Immigration Law

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Diplomatic Visa

The kind of visa a diplomat or other government official will need in order to travel to the United States depends on the purpose of the trip. For official travel to the U.S., these individuals will usually be issued A-1, A-2, and G-1 through to G-4 visas. U.S. immigration law stipulates that in order to qualify for the A, G, or NATO visas, applicants must meet a number of specific requirements. Listed below are a few popular questions answered by immigration lawyers on diplomatic visa related issues.

After a G-4 diplomatic visa expires, how much time does one have to leave the country?

Usually, after the G-4 visa expires, the visa holder’s privileges and immunities are valid for 30 days past the expiry period. In a few cases, the individual can be allowed to stay in the country for up to 60 days to finish formalities and tie up any loose ends. However, beyond the 60 day grace period, none of the G-4 visa privileges and immunities will remain valid. Finally, it is important to note that once a G-4 visa holder’s visa expires, he/she will be not be eligible to renew or apply for a new status even within the 30/60 day grace period.

More information on this can be found here

Can my girlfriend who has lived with me for many years be considered a dependant and be allowed to travel and stay with me in the U.S. on an A-2 diplomatic visa?

Unfortunately, U.S. immigration law stipulates only a spouse and/or children qualify as dependants, so your girlfriend won’t be able to join you as a dependant.

I am a U.S. citizen and my wife came into the country on a diplomatic visa as she was working for an embassy of another country. Can she change her status to that of a permanent resident without jeopardizing her job?

There are many kinds of diplomatic visas available with different requirements. Some stipulate the applicant should have no resident status, while others allow the applicant to retain their job but relinquish "diplomatic status and immunities". Your wife would need to consult with her country’s Chief of Mission to see whether she will be allowed to change her status to that of a U.S. Lawful Permanent Resident. When a diplomat adjusts status, the U.S. government requires the diplomat to sign a waiver of their privileges and immunities. The Department Of State notifies the Mission of the loss of that status. Since your wife is the spouse of a U.S. citizen, she can file her adjustment at any time. For now, she may opt to continue with her career until she is required to work overseas or "retire".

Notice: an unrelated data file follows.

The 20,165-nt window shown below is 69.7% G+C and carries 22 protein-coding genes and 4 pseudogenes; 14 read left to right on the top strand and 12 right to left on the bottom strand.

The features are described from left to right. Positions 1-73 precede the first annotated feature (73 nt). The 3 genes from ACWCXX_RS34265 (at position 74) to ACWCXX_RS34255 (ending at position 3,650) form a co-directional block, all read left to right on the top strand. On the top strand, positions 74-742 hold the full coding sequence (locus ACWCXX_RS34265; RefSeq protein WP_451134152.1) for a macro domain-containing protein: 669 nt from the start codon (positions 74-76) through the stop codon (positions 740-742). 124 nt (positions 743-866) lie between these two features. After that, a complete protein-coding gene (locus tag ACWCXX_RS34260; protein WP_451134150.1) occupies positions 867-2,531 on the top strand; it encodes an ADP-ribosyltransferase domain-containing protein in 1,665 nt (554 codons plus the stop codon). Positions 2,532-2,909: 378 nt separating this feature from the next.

I have a Master’s degree and six years of work experience in Catholic Schools in Ireland. I now want to join my boyfriend who will be going to stay in New York for a few years on a diplomatic visa A-2. What are my options?

You will not be able to go with him unless you are married to each other. If you want to go on your own, you would need to have a job offer in the U.S. before you go, unless you currently have a B-2 visa. You can’t travel to the U.S. and then change status using a Visa Waiver. However, you can use a Visa Waiver to travel to the U.S., find a job, and then return home to have your new employer petition an H1-B visa for you. You could find more information on this here.

Q and J visas are the other options you can look at. More information on this is given at the links below:

Embassies and consulates usually do not require an interview with applicants applying for A-1 and A-2 visas. However, an interview can be requested for by the consular officer. Also, personal employees, attendants, and servants of A visa holders, who would become applicants for A-3 visas, would need to be interviewed. Immediate family members, such as the spouse and unmarried sons and daughters of any age who are members of the household, would have to follow the same application procedures as the principal applicant.

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